A tale of two festivals

By Alan Moen

It was the best of festivals; it was the worst of festivals.

It was an ocean of beer; it was a sea of swill.

It was a celebration of life: it was a spectacle of drunkenness.

It was a garden of great brews; it was a factory of predictable products. It was a day of sun and suds; it was a night of rain and flat beer.

It was a time of good pours from good pourers; it was a time of niggardly dribbles from ignorant volunteers.

It was easy access to a ready supply of the promised pilsner; it was a long line for an absent ale.

It was a musical feast to accompany a gustatory one; it was a wail of noise among foods greased and salted beyond recognition.

It was a benefit for the less fortunate; it was an extravaganza for the profits of its promoters.

It was a time to meet friends, to share the joy of good beer; it was a time to maneuver in a mass of strangers, to party alone in a crowd.

It was a venue that was limited in scale; it was an amorphous spread too large to navigate.

It was the reflection of the healthy growth of the beer business; it was the sign of cancer in the industry.

It was a plastic drinking mug; it was a real tasting glass.

It was a staff that changed kegs in a flash; it was a fresh keg sitting in a truck, a mile from an empty tap.

It was a selection of souvenirs that did not interfere with beer tasting; it was a pile of t-shirts, posters and coasters with the beer buried somewhere between.

It was a time of congregating on a grassy field; it was a time of trudging on blowing sand.

It was a separate, ventilated area to smoke a good cigar; it was an uncontrolled space where tobacco smoke obscured all other smells and tastes.

It was a chance to rub shoulders with brewers and owners; it was a risk of locking elbows with Joe Six-pack.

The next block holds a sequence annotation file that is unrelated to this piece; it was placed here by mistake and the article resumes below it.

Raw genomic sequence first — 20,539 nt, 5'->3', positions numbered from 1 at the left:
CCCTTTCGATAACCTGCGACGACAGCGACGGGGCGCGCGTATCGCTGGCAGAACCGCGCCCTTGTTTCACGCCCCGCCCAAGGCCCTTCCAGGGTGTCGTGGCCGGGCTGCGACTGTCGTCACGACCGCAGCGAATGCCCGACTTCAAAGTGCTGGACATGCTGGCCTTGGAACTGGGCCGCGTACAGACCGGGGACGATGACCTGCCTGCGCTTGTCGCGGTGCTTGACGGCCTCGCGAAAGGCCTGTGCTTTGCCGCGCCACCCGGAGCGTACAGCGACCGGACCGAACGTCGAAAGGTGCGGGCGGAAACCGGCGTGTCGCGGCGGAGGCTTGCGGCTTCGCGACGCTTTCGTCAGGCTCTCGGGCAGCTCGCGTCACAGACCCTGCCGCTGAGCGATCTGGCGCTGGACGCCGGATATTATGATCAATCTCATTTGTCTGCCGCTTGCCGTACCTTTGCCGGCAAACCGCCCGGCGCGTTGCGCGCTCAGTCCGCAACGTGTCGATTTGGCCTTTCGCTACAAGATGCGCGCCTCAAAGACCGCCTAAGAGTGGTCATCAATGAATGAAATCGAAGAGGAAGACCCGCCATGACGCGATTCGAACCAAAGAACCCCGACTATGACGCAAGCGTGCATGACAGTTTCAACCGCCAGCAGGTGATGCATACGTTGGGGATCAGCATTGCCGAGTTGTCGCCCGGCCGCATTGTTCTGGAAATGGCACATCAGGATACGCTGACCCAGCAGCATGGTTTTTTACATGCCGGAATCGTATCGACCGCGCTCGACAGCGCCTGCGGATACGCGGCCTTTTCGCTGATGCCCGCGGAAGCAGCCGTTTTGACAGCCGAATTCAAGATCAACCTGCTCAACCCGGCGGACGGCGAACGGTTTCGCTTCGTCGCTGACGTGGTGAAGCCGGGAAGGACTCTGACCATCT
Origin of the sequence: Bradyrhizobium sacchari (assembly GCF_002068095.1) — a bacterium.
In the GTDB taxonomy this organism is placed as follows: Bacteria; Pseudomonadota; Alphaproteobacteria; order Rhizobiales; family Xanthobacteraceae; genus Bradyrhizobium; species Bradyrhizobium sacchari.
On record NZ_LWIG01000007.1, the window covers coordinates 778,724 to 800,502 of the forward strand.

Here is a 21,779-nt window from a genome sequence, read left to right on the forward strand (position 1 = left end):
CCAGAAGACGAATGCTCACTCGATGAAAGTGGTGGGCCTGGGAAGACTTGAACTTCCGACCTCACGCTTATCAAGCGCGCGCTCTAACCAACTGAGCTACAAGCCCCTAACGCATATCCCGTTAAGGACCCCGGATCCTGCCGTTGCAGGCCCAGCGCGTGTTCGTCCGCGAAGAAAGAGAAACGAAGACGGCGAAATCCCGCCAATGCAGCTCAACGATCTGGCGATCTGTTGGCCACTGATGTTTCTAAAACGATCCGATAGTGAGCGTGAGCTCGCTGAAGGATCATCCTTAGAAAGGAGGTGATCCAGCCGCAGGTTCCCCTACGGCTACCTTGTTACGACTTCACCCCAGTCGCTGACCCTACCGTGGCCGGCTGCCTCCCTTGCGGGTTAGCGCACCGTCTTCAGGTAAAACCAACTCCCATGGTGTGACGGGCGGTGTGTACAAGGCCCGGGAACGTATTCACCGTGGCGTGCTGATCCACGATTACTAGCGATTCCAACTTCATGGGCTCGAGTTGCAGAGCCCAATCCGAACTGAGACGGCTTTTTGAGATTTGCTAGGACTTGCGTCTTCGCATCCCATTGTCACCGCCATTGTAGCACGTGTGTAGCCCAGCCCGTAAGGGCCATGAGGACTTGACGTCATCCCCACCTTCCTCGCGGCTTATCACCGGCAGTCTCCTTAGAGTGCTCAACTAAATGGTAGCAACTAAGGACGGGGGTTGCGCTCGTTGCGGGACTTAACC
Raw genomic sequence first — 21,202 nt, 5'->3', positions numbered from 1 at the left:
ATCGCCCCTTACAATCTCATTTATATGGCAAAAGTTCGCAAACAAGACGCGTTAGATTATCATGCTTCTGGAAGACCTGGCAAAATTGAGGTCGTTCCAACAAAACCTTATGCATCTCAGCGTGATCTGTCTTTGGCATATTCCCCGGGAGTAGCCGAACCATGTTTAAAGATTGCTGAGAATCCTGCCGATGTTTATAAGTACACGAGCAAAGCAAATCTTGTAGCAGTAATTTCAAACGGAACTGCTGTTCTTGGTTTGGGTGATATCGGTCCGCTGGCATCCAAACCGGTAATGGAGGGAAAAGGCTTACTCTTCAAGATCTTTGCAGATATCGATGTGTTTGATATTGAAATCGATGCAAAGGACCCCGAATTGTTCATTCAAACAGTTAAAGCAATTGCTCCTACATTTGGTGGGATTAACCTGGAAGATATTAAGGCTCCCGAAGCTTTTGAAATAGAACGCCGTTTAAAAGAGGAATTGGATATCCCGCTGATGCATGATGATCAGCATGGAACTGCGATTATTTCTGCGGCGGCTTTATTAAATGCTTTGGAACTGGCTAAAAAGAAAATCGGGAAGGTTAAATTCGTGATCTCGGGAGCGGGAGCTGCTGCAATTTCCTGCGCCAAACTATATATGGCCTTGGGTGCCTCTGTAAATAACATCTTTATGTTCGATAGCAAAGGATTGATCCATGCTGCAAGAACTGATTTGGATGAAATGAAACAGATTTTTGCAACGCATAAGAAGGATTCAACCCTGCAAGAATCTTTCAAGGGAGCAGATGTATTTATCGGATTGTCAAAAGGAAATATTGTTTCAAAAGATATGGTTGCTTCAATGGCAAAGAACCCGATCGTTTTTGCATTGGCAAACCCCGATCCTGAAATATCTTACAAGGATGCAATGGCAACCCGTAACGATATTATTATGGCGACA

It was a place to walk or ride to; it was a circus in a parking lot.

It was an event with many restrooms conveniently located; it was a wall of sani-kans only reached by wriggling through the entire crowd.

It was a place that offered non-alcoholic drinks and coffee; it was a place where the only water to drink had been brewed.

It was not a place for small children; it was not a place for adults.

It was an event with a host of volunteers, working short shifts and having a good time; it was a scene with a small staff putting in long hours and hating it.

It was in an open, well-marked and separate space; it was in the crowded aisles of a shopping mall.

It was a cluster of accessible taps; it was a gauntlet of kegs and lines jammed together.

It was beer served from each tap into each glass; it was a row of pitchers of beer that were frequently mixed up by those pouring them.

It was enthusiastically supported by breweries and brewers; it was undertaken as a necessary evil of beer promotion.

It was a dog-and-pony show for the brewing illiterate; it was a tasteful production for the craft beer connoisseur.

It was a selection of real ales; it was an abundance of filtered and pasteurized products.

It was a place to visit briefly, since the best experiences were to be had outside its gates; it was a place to stay as long as possible, since its finest moments were in its midst; It was the master of its own success; it was the victim of it.

It is far, far better beer that I drink now that what I have drunk before; it is a far, far better beer festival that I go to now than many I have known.

(with apologies to Charles Dickens)

© 1997 Alan Moen